In 2010, Boston-IA presented, co-sponsored, or participated in the following events:
For information about other Boston-IA meetings:
On Tuesday evening, August 31, Boston-IA joined the Boston chapter of the Usability Professionals Association for a showing of "Temple Grandin", at the Regent Theatre in Arlington, Massachusetts. The HBO biopic, starring Claire Danes, chronicles the real-life story of Dr. Temple Grandin and depicts a "young woman's perseverance and determination while struggling with the isolating challenges of autism".
On Tuesday evening, July 27, Boston-IA joined Boston CHI and the Boston chapter of the Usability Professionals Association for an informal summer pot-luck picnic at Mayor Thomas W. Danehy Park in Cambridge, Massachusetts.
On Wednesday, July 21, 2010, Boston-IA and the Boston chapter of the Usability Professional Association (www.UPA-Boston.org) held a joint meeting featuring a panel of speakers presenting 10-minute talks about the accessibility and usability of electronic information.
Six great speakers presented an interesting variety of topics and beat the clock to present all their material as the minutes ticked away!
The evening meeting consisted of a series of talks by a panel of speakers, each talk limited to ten minutes. After each talk, members of the audience had a brief opportunity to ask questions and participate in discussion with the speakers.
The following topics were presented:
Our venue sponsor for this event was Staples. The meeting was held at the Staples corporate headquarters at 500 Staples Drive in Framingham, Massachusetts.
Boston-IA members and friends attended the first Accessibility Unconference in Boston (ally-bos) on May 15.
Date: May 15, 2010
Time: 10:00 a.m. to 5:00 p.m.
Location: Adobe Facilities in Waltham, Massachusetts, 02451
Passionate developers, media specialists, designers, usability professionals, accessibility experts, and end-users with disabilities gathered to share knowledge and learn from each other at the first Boston Accessibility Unconference. Over 80 people attended, and well over a dozen presentations were given.
The theme was IT accessibility, and the event was completely free. The space was provided by Adobe Systems, and food and beverages were provided by the event sponsors. The informal nature of the event lent itself to networking and learning, and a great deal of valuable information sharing took place.
In the morning, everyone introduced themselves and provided three words that defined their relationship to accessibility or the conference day. People who wanted to present something or moderate roundtable discussions indicated the topics they were interested in presenting. Ideas were then clustered and assigned to four sets of sessions throughout the day. Participants chose the topics they wanted to hear and moved from room to room. Most of the presentations were extremely informal (which is what makes it an "unconference"),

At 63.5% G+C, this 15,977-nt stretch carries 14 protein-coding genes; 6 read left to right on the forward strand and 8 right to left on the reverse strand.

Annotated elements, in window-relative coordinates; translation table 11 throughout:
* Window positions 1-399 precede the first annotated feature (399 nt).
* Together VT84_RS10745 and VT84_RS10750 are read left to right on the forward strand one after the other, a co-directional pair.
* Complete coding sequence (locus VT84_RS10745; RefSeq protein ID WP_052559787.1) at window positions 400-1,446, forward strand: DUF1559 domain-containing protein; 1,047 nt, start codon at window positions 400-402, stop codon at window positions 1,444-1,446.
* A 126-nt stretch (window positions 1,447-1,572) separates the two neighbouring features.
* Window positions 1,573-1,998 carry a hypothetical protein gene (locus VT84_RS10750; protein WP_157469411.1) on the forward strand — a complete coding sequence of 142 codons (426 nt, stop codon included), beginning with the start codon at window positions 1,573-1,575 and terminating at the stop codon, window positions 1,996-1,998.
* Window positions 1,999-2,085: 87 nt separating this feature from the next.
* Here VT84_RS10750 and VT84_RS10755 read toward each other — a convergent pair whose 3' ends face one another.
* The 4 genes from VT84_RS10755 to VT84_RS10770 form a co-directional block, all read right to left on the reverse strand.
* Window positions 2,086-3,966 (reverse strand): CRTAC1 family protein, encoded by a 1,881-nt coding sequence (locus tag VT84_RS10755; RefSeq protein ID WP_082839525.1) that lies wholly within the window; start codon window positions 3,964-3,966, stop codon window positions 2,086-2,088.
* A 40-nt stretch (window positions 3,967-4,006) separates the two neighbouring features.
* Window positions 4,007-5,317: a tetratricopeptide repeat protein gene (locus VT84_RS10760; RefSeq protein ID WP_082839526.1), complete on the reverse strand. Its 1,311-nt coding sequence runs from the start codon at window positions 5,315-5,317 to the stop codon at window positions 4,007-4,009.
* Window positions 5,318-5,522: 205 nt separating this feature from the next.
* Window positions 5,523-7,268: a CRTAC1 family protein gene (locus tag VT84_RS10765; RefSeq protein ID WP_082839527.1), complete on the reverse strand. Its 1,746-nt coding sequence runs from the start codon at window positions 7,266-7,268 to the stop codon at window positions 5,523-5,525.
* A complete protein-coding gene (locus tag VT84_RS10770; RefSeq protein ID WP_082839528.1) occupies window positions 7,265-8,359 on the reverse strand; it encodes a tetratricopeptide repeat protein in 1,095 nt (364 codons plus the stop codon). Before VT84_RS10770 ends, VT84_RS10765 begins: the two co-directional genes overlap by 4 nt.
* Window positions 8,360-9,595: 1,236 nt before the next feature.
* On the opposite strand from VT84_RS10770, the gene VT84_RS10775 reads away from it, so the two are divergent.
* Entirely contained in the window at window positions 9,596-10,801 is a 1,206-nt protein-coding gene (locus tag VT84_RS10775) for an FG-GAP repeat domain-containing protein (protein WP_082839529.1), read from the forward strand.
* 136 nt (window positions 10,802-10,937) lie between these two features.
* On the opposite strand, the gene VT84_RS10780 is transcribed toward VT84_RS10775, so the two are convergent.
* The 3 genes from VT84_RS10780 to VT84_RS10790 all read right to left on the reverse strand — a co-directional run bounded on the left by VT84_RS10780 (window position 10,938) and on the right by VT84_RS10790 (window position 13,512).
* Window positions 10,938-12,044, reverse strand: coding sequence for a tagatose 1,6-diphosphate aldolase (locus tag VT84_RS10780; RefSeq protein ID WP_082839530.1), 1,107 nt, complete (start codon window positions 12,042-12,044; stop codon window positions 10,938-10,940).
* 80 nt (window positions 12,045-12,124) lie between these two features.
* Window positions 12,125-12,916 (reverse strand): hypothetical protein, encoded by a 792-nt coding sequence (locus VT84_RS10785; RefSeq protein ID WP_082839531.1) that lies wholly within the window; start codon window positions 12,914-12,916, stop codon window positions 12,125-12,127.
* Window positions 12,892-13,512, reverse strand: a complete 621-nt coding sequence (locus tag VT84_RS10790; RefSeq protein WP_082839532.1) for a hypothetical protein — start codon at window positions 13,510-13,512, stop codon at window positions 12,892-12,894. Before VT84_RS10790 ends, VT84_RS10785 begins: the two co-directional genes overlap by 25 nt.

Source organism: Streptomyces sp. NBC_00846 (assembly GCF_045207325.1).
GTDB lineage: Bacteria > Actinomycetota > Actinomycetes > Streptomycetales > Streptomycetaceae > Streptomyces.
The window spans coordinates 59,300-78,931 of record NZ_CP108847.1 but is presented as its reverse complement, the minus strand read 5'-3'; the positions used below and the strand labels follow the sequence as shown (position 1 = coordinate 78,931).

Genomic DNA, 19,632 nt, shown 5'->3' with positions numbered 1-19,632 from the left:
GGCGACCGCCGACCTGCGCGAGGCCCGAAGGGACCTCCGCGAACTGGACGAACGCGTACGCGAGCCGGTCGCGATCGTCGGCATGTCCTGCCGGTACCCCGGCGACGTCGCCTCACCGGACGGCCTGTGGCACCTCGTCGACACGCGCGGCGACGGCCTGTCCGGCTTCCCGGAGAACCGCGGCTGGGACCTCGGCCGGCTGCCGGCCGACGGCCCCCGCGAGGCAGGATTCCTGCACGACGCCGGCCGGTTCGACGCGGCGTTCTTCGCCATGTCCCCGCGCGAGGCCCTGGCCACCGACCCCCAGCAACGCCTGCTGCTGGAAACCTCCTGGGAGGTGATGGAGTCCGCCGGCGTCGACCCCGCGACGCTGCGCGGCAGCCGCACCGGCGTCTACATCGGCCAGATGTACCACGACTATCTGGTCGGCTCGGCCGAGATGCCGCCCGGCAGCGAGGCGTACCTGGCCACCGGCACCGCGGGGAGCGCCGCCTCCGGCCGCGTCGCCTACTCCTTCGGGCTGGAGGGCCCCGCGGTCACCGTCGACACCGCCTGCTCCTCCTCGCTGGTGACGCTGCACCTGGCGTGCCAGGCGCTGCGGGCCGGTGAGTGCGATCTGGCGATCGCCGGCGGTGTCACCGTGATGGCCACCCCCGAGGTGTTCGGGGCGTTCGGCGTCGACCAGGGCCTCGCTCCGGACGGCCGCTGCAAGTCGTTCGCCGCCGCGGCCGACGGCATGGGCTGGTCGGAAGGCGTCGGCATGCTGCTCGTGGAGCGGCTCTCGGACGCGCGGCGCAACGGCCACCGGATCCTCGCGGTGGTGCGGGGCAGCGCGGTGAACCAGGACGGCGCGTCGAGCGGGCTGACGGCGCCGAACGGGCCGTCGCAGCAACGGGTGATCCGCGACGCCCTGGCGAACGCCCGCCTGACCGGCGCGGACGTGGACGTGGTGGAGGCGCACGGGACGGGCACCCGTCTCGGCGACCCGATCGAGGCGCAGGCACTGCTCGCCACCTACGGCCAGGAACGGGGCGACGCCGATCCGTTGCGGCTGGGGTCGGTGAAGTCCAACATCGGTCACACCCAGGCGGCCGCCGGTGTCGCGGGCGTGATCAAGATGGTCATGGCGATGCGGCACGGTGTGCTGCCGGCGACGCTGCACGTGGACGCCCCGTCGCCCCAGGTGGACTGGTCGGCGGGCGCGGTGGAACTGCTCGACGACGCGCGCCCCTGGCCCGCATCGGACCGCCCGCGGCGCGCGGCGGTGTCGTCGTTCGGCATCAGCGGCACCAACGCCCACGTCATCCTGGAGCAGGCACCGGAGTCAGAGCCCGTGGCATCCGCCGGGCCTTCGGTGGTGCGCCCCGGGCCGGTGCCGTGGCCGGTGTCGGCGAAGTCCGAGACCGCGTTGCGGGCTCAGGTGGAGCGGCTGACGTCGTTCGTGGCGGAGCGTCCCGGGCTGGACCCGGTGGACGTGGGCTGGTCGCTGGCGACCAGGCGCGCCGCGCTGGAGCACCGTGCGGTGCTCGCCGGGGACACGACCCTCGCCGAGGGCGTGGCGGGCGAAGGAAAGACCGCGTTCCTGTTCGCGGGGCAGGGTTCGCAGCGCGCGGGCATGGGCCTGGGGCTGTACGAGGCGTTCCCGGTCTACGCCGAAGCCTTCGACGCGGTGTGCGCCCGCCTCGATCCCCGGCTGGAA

At the end of the day, everyone gathered again in the main room to acknowledge the unconference coordinators and comment on the experience. Everyone agreed that the day was so successful, we will have to have another one next year.
What does "a11y-bos" stand for? "a11y" is shorthand for a word beginning with the letter "a", followed by eleven letters, and ending with the letter "y". "a11y-bos" simply means "Accessibility-Boston"— Now you know!
On Thursday, April 29, Jim Denham, Assistive Technology Coordinator at the Perkins School for the Blind, spoke on the topic, "Web Browsing Through Listening: Perspectives of a Blind Web Surfer".
As Assistive Technology Coordinator at the Perkins School for the Blind, Jim Denham is responsible for obtaining specialized software and hardware that empowers Perkins students to lead independent and fulfilling lives. In his position, he supports and trains staff on a wide variety of products that allow people who are blind or visually impaired to surf the Web.
Jim has been totally blind since birth. He shared his perspectives as a blind Web surfer, and described the highlights and frustrations he experiences as he uses the Web on a daily basis to do everything from buying groceries to selling stocks to downloading music.
As an avid user of technology, Jim employs a variety of screen review applications and browsing techniques. In his talk, Jim demonstrated how JAWS, the leading screen review application, performs on the Web and talked about the accessibility of other platforms and applications, such as the latest versions of Macintosh, his iPhone, and the iPad.
The meeting was held at the Perkins School for the Blind in Watertown, Massachusetts.
Boston-IA and the other Boston-area Usability and User Experience groups (in association with our sponsors) hosted the Boston Interactions Holiday Party from 6:00 p.m. to 10:00 p.m. on Wednesday, January 20, 2010. The Boston Interactions community groups enjoyed its Third Annual night of networking, food, and fun.
The 2010 party was held in a private room at the Red Fez (a Middle Eastern restaurant in Boston's South End), located at 1222 Washington Street in Boston.
Read about previous Boston Interactions parties that Boston-IA has participated in:
Boston interactions is a collaboration among interaction and design groups in the Boston area. Each year, Boston Interactions brings together members of Boston's premier user experience and user interaction organizations to network and socialize with members of the other groups.
The hosts for the 2010 party included the following groups:
The sponsors for the 2010 party included: